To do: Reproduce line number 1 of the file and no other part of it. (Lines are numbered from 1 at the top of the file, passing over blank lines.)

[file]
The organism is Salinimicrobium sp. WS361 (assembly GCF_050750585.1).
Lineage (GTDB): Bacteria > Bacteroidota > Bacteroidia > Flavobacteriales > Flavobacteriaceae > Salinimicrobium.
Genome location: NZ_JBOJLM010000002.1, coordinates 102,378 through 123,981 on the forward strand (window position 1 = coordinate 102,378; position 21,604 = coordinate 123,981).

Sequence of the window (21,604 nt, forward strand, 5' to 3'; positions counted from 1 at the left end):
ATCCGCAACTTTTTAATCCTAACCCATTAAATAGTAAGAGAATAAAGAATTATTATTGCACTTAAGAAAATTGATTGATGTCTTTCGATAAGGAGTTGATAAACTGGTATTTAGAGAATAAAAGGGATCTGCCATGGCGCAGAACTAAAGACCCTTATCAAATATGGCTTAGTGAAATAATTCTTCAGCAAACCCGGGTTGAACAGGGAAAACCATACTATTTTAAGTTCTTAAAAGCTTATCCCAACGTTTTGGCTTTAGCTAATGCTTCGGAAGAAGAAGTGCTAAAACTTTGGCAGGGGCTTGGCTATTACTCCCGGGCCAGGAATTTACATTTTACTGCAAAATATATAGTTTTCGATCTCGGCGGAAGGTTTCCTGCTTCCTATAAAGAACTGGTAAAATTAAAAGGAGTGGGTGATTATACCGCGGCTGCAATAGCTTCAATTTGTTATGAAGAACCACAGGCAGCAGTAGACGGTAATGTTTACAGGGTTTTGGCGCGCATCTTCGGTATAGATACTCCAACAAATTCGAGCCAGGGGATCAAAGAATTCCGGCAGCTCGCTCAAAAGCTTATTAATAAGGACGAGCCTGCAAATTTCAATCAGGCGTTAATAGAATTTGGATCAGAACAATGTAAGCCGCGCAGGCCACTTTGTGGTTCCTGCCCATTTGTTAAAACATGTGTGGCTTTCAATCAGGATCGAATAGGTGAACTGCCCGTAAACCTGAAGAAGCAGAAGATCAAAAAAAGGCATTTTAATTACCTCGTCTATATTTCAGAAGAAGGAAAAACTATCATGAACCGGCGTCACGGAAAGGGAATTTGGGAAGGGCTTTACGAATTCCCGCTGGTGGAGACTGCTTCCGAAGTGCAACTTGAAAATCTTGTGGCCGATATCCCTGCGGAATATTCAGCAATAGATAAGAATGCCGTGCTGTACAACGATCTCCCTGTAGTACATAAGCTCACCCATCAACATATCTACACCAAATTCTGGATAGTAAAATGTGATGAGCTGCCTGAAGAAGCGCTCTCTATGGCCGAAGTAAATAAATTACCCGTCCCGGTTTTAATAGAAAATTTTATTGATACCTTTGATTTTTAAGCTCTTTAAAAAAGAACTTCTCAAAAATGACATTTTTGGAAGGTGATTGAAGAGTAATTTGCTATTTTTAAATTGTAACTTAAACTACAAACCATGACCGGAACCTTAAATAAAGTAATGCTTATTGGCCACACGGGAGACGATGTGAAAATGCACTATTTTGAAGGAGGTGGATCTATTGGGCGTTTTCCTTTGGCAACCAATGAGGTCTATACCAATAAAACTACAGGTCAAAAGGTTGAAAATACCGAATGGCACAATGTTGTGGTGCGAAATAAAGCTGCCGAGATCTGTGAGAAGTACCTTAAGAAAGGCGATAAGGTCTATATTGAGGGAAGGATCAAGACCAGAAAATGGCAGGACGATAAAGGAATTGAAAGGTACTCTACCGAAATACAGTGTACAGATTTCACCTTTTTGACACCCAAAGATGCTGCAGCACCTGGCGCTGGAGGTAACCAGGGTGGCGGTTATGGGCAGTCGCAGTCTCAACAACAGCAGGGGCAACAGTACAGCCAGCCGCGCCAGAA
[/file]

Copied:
The organism is Salinimicrobium sp. WS361 (assembly GCF_050750585.1).